Reactions to Netflix's 'The Witcher' Say That It Fixed What 'Game of Thrones' Broke

Reviews of Netflix’s 'The Witcher' are celebrating how it fills the void left by 'Game of Thrones,’ with elaborate choreography and perfect casting.

Jacqueline Gualtieri - Author

Dec. 20 2019, Updated 2:32 p.m. ET

the witcher season 1

It's pretty common that critics and fans don't have the same opinion, and reviews for Netflix's new fantasy series The Witcher is no exception. The series has been called the one that would fill the void that Game of Thrones left behind. While critics say the show doesn't live up to the hype, fans say it's not Game of Thrones. It's better.

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The critics' reviews are in. Netflix's The Witcher is a Game of Thrones wannabe. 

Critics have been left generally unimpressed by Netflix's adaptation of the bestselling book series by Polish author Andrzej Sapkowski. 

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CNN's Brian Lowry goes so far as to say that, not only does it not live up to the hype of being better than Game of Thrones, it struggled under the weight of not being able to recreate "that brand of magic."

He claimed that Henry Cavill could not give "a pulse to this dreary medieval fantasy series" and that he was "burdened by a general stiffness."

The BBC's Stephen Kelly was mostly in agreement, although he somewhat gave Henry a pass for his "stiffness." Stephen pointed out that, in the books, Geralt, the Witcher, is "a dying breed of monster slayer who, through a series of mutations, has attained superhuman strength and agility – although at the apparent cost of emotions." When Henry appears on screen, he has to play it rather emotionless, which comes across as "blank and monotonous."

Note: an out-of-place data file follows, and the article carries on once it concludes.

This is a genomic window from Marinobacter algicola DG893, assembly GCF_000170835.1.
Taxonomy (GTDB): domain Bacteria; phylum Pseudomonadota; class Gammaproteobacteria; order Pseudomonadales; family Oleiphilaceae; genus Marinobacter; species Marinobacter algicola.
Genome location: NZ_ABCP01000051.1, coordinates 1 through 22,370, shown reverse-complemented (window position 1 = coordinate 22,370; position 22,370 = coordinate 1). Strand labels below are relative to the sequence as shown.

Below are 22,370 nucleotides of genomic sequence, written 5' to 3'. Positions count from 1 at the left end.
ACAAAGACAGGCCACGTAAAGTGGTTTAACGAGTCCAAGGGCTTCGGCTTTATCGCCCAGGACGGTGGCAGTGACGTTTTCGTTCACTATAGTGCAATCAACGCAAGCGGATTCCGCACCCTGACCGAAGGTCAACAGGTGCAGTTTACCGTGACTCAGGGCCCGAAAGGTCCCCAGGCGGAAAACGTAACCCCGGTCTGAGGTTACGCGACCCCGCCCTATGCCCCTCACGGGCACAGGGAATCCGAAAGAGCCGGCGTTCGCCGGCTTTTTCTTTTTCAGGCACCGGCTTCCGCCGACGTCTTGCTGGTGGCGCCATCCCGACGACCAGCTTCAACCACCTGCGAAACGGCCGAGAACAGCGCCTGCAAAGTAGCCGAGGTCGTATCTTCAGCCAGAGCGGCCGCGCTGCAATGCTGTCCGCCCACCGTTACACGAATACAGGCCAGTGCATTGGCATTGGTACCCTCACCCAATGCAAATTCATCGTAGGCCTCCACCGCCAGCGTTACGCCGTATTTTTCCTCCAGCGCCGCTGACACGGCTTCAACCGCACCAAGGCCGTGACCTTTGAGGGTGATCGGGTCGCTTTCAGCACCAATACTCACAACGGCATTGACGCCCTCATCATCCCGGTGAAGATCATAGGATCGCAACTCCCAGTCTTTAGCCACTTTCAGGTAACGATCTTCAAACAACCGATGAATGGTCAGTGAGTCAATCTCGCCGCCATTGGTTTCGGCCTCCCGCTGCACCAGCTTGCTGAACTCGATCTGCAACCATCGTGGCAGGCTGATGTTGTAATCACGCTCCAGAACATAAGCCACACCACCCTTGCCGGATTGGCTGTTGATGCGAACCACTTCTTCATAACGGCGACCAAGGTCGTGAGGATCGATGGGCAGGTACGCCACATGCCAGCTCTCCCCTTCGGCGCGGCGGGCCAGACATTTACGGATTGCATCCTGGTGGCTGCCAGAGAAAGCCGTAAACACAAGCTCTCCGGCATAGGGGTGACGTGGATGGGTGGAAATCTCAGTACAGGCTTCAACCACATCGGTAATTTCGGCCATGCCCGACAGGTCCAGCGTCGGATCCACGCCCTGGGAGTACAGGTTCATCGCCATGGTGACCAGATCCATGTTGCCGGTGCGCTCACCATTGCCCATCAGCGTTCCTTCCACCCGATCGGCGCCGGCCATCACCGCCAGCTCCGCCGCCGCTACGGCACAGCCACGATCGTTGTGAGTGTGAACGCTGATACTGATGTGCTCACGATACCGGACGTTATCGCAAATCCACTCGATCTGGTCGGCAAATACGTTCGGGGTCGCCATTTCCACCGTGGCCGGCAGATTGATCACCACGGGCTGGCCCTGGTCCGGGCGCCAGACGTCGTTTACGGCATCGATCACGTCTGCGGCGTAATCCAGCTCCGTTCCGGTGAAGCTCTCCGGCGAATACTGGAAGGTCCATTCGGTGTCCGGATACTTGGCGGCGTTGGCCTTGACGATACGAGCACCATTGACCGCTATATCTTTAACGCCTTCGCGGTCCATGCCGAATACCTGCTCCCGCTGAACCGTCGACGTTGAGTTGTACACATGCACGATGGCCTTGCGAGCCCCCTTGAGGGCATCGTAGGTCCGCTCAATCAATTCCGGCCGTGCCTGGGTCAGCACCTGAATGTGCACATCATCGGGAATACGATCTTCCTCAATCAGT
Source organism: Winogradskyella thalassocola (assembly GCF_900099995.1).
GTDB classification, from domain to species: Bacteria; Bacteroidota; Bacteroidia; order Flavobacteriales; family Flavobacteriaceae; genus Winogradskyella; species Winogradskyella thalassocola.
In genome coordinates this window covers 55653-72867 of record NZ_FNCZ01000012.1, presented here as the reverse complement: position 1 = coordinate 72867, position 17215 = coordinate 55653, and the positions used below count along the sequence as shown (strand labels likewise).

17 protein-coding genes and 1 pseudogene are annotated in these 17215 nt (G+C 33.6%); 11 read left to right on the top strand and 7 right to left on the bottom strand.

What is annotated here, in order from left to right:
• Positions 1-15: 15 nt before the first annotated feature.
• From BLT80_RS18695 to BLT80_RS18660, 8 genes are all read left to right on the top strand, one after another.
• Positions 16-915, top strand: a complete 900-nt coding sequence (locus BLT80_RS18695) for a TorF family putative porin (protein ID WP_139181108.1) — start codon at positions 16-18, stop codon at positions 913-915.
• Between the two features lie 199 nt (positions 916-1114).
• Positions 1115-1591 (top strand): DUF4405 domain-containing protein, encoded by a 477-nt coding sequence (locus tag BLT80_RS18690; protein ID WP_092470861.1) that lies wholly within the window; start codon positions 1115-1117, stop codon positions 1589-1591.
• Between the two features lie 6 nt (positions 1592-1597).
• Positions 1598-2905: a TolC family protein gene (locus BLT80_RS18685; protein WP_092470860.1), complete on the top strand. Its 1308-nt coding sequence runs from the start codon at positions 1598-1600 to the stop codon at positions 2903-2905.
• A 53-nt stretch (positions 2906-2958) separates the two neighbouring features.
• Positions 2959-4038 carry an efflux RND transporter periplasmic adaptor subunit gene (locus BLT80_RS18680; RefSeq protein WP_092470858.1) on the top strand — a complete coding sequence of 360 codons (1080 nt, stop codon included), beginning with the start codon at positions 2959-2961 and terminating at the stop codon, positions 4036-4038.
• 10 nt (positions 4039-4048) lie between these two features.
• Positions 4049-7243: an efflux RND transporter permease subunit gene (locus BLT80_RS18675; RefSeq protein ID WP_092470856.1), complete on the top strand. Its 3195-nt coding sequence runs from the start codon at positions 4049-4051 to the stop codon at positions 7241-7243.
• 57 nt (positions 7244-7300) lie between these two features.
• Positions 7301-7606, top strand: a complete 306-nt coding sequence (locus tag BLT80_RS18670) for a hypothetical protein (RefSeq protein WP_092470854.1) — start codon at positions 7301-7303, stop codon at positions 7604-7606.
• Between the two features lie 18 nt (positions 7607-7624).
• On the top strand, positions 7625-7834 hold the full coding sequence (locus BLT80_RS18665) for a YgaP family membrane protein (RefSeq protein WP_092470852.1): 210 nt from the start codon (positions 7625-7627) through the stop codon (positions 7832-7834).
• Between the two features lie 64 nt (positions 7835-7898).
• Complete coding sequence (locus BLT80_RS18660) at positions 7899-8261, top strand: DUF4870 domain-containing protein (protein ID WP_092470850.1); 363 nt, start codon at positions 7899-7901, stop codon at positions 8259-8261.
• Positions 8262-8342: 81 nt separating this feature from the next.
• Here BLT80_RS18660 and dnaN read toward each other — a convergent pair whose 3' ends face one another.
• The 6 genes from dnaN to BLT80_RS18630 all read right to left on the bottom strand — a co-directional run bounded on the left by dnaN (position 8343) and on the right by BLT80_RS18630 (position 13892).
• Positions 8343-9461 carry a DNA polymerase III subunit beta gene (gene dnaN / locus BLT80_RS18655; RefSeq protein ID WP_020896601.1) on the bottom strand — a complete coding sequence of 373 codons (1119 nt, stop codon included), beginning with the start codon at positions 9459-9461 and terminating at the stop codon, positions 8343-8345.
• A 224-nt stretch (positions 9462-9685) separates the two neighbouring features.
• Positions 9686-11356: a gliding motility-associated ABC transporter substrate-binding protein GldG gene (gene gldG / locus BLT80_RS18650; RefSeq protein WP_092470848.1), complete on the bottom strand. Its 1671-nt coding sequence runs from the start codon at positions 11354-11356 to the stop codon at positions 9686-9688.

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One of the big praises of The Witcher has been the fight scenes, which are described as being more elaborate and bloodier than Game of Thrones. According to Stephen, that's not really a good thing.

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"Game of Thrones worked because it spent its first season introducing you to Westeros through small, simple character-led stories before widening its scope. Nothing builds in The Witcher," he said. "The first couple of episodes are a manic bombardment of fantasy lingo, locations and spectacle that are simply meaningless without context."

Viewers of the series couldn't disagree with the critics more.

Twitter users have been weighing in on the show as well, but, overwhelmingly, they only have positive things to say. 

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While critics may believe that the fight scenes add too much spectacle and not enough substance, fans believe that the fight scene in the first episode is a great place to start out and is rather impressively done.

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Fans mainly also disagree with the depiction of Henry being a lackluster Geralt. Most are praising the casting choice, although some people are poking fun at the way that he's stylized for the show.

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Although there's been much praise for Henry as Geralt, others are pointing out that the female characters deserve a lot of love too. There was a lot of discussion surrounding the casting of Anya Chalotra and Freya Allan as Yennifer and Ciri.

Fans of The Witcher games pointed out that Yennifer is depicted in them as a fair-skinned, red-haired woman. It should be noted that showrunner Lauren Hissrich has said that she's adapting the books, not the games and she's not using the games as material. The casting of Freya Allan also caused controversy as some fans thought she was too young. Others believed she's too old. Seeing the celebration of these characters now definitely represents a change in opinion.

The Witcher is streaming now on Netflix.

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